BOSTON -- Michael, Michael, Michael . . . Will you never learn?
Yankees starting pitcher Michael Pineda was ejected from Wednesday night's game against the Red Sox in the bottom of the second inning when he was caught with an illegal substance -- on his neck of all places.
Grady Sizemore was at the plate with a 2-1 count when John Farrell emerged from the dugout to get the attention of home plate umpire and crew chief Gerry Davis. After a brief conversation, Davis and the rest of his crew headed toward the mound to investigate Farrell's claim that Pineda was using a foreign substance.
It didn't take long for the glob of gunk -- which appeared to be pine tar -- discovered on Pineda's neck. After Davis rubbed his finger through the sticky substance, he pointed to the Yankees dugout, effectively tossing Pineda from the game.
On April 10, Pineda went to the mound against the Red Sox with a similarly-colored substance blatantly smudged on the palm of his throwing hand. The Red Sox never pointed it out to umpires at the time. However, when asked on Wednesday afternoon if the Red Sox were concerned Pineda might try something similar in his latest start, Farrell hinted at what might happen.
"I would expect that if it's used," Farrell said, "it's more discreet than the last time."
Pineda had nothing on his hand or on his neck when he pitched in the first inning. And maybe he should have. The pitcher who had a 1.00 ERA in three starts this season allowed four hits and two earned runs on 29 pitches.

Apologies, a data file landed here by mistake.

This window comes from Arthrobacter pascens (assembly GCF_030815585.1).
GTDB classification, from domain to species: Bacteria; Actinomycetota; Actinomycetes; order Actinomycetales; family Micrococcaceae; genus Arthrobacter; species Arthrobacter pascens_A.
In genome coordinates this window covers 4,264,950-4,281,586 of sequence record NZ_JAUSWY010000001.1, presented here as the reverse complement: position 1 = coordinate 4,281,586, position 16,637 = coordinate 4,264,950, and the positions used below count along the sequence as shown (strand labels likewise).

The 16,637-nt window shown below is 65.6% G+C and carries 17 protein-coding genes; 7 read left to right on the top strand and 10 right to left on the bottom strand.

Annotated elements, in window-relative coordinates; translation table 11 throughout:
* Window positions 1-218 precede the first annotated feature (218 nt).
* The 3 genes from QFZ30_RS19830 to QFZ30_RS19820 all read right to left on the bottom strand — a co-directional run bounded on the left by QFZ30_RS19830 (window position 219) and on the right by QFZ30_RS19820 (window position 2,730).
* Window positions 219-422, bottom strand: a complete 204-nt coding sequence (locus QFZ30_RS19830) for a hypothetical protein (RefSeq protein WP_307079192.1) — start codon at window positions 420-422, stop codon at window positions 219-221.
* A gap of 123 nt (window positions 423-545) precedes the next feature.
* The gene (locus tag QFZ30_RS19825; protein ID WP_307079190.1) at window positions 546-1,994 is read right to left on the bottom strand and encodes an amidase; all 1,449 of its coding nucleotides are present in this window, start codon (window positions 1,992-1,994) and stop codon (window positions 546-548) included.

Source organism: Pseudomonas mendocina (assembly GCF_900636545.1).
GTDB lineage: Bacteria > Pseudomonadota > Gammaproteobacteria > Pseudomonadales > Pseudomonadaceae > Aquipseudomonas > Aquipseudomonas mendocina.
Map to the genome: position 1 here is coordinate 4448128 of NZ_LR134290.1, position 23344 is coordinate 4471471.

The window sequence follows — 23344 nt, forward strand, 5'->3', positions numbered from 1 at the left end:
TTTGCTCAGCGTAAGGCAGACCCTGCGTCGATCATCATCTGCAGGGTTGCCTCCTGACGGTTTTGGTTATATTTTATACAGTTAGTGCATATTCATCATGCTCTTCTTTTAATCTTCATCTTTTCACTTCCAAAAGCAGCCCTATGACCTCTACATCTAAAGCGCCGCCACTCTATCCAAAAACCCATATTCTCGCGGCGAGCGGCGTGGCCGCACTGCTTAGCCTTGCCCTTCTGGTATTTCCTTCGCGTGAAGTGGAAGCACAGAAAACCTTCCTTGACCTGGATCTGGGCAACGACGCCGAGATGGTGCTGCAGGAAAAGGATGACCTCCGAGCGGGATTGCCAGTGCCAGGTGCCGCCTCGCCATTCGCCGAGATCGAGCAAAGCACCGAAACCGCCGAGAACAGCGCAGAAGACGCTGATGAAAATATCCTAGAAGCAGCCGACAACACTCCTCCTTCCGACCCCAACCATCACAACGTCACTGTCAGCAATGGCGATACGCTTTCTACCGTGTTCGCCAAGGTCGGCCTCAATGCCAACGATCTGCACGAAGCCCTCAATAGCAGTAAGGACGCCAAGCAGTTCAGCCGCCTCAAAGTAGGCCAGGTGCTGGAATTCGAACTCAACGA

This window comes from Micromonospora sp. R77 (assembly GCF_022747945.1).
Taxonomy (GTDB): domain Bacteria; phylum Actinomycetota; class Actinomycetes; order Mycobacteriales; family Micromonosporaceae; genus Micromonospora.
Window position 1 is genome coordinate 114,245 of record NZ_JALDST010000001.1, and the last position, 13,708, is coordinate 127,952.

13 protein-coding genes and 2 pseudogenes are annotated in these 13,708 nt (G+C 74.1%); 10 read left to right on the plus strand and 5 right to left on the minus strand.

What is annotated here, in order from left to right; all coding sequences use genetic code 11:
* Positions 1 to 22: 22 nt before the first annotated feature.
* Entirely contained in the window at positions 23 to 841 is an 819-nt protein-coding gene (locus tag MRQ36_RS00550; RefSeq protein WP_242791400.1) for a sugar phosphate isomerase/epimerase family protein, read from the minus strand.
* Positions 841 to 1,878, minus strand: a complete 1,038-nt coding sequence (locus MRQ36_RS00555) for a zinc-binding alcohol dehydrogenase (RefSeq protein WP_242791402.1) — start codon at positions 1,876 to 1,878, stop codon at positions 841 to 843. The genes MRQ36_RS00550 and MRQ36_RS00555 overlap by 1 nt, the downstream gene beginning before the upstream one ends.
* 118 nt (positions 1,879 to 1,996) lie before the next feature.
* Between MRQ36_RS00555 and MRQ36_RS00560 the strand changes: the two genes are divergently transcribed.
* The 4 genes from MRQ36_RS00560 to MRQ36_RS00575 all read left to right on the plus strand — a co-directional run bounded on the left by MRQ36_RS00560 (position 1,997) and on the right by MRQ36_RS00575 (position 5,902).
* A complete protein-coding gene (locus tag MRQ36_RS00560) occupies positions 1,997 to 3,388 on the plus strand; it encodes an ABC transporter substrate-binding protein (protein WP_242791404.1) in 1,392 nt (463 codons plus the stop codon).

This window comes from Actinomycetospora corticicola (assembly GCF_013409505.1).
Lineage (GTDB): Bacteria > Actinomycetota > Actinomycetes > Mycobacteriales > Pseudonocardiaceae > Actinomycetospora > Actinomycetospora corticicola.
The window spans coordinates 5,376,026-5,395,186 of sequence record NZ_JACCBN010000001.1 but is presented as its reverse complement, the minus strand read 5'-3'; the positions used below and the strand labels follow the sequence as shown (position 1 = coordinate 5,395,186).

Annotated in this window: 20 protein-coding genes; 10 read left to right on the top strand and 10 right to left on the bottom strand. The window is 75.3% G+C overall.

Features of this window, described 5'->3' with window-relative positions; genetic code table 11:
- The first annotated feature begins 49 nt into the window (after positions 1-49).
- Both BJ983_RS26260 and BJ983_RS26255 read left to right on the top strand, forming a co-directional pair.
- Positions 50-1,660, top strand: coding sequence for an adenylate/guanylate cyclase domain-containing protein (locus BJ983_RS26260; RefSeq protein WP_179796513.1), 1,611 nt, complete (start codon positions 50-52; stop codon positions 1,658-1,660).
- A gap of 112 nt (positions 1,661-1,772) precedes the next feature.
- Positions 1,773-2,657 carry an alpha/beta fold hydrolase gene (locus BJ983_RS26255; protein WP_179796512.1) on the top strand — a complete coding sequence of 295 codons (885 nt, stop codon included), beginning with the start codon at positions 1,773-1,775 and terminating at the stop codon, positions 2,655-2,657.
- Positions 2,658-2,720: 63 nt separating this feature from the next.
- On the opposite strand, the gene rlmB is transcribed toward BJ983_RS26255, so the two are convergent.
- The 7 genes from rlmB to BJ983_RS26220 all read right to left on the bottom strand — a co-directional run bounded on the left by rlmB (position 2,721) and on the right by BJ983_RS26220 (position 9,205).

Yankees manager Joe Girardi called upon David Phelps to relieve Pineda and he struck out Sizemore with one pitch.
The MLB rule book suggests that for an offense of this kind, Pineda could face an automatic 10-game suspension.
According to rule 8.02, which can be found on MLB.com, "The pitcher shall not . . . apply a foreign substance to the ball." The rule says that the offending pitcher "shall be ejected immediately from the game and suspended automatically. In National Association Leagues, the automatic suspension shall be for 10 games."
Pineda will not be automatically suspended for 10 games. (The 10-game rule applies only to the minor leagues.) Pineda will be suspended, but the length of the suspension will be up to the commissioner's office.
MLB's Executive Vice President of Baseball Operations Joe Torre released a statement after Pineda's previous outing against the Red Sox when it was clear he had a banned substance on the mound.
"The umpires did not observe an application of a foreign substance during the game and the issue was not raised by the Red Sox," Torre's statement read. "Given those circumstances, there are no plans to issue a suspension, but we intend to talk to the Yankees regarding what occurred."
Pitchers Joel Peralta (8 games) and Brendan Donnelly (10 games) have been suspended for using foreign substances in the past.